BROOKLYN, N.Y. -- Analog Devices Inc. has expanded its product portfolio in a big way. With its $2 billion cash deal to acquire RF chip maker Hittite Microwave Corp. last week, ADI will gain more than a 1,000 RF chip products that cover the frequency range of DC to 110 GHz: RF (0 to 6 GHz), microwave (6 GHz to 20 GHz) and millimeter wave (20 GHz to 110 GHz).
By adding microwave and millimeter wave technology expertise to its RF and signal processing arsenal, ADI will deepen its penetration in the industrial, communications infrastructure, and automotive markets, which account for 89% of its revenue, as well as strengthen its financial position.
“ADI will be able to serve our customers with technology capable of converting the entire frequency spectrum, including RF, microwave and millimeter wave,” said Vincent Roche, president and chief executive, in a conference call with analysts following the deal’s announcement [June 9]. “We believe this capability meaningfully differentiates ADI.”
However, it also allows ADI to “return to its roots” since it started out as military and aerospace supplier, according to Stephan Ohr, research director in Gartner’s technology and service provider unit, San Francisco. “Who else could afford precision data converters back in the 1960s?” Ohr asks, adding that ADI was part of coterie of module suppliers known as “The 128 circle.”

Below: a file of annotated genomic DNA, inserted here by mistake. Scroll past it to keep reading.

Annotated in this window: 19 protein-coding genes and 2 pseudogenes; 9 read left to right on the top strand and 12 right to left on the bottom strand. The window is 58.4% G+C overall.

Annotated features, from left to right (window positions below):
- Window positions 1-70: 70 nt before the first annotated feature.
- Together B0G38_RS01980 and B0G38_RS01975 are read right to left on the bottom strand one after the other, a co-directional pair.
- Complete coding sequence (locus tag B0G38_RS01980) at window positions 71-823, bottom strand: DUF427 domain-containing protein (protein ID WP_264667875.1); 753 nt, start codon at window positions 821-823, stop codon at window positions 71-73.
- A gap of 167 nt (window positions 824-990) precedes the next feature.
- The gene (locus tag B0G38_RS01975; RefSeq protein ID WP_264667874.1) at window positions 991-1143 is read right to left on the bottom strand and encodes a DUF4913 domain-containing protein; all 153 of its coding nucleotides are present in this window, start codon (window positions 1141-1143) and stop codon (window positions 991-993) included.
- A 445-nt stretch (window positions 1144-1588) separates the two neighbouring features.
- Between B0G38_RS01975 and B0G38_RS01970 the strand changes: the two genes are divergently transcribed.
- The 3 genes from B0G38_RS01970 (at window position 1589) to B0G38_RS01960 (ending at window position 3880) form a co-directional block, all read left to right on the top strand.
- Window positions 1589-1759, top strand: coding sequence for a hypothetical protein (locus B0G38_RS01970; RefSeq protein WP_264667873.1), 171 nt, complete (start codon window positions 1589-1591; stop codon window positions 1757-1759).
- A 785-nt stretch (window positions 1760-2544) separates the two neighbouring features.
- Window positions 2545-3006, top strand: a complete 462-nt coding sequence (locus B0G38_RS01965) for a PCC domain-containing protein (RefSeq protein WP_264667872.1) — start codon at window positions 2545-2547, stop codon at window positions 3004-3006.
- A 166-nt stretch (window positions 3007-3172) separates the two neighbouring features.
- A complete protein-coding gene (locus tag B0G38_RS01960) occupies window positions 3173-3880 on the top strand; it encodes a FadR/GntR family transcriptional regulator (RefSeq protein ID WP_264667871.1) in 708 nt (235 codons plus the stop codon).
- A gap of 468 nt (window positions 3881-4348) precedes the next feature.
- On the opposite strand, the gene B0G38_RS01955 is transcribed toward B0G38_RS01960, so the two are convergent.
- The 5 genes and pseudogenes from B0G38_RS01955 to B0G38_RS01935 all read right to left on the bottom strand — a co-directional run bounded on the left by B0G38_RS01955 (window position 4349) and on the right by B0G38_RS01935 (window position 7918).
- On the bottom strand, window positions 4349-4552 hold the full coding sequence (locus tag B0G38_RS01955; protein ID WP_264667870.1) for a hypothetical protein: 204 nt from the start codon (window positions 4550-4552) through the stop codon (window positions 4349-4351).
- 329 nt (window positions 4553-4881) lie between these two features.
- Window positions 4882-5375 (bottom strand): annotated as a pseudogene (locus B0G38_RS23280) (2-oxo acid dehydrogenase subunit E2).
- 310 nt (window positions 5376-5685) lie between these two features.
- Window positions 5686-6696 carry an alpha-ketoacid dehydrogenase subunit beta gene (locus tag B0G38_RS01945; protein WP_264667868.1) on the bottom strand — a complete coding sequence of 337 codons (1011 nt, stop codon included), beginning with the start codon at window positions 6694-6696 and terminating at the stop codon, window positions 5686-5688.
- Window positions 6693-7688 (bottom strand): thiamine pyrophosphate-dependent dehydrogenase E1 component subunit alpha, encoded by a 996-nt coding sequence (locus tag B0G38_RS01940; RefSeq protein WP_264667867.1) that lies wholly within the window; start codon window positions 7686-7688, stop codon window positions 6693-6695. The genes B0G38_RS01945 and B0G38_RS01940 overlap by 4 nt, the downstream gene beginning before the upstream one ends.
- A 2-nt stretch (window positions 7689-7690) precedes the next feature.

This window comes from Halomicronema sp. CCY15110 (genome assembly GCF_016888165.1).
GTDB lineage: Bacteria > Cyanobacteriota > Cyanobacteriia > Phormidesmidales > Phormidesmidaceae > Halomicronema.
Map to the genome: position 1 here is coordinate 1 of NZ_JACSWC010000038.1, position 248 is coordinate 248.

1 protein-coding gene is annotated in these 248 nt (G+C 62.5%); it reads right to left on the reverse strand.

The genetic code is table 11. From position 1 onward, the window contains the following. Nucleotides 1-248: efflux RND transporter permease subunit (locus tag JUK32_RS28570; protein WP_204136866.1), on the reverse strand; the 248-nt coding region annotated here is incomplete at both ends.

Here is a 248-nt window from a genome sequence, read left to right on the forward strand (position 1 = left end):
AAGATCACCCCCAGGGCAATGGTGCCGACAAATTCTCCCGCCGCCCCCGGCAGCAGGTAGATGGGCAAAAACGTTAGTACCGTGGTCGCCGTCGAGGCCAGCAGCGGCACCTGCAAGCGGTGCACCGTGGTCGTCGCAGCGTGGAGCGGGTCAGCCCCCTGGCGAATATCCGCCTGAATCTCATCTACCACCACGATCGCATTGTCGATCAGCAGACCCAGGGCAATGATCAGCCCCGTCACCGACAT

“With the acquisition of Hittite, Analog Devices repositions itself on the high-end of radio parts suppliers. Their transmitter/receiver components will support radar and satellite communications, and their customers will include aerospace companies,” Ohr says.
Hittite Microwave, based in Chelmsford, Mass., is heavily focused on serving the military, microwave, and millimeter-wave communications and cellular infrastructure applications. In its first quarter of 2014, the company reported revenue of $70.6 million of which 78% was derived from those markets. Gross-profit margin was 67.4%. Hittite has 36 product lines, which include power amplifiers, variable gain amplifiers, sensors, switches, and attenuators, as well as frequency dividers and multipliers.
“Hittite’s analog front ends will complement ADI’s high-sample-rate converters, a line of 100-MHz and 150-MHz analog-to-digital converters with 14-bit and 16-bit resolution, to support cellular basestation receivers,” Ohr said. “Unlike the traditional analog down-converters, which use an intermediate beat frequency to subtract the carrier from the RF composite, the digital receivers (with the A/D converters) capture an RF swath and use a DSP to digital segregate channels and talkers.”
ADI’s signal processing solutions also includes operational amplifiers and linear products, as well as DSPs, processors, and MEMS devices. When the deal is completed, ADI’s amplifier/RF product revenue base will approach nearly $1 billion.
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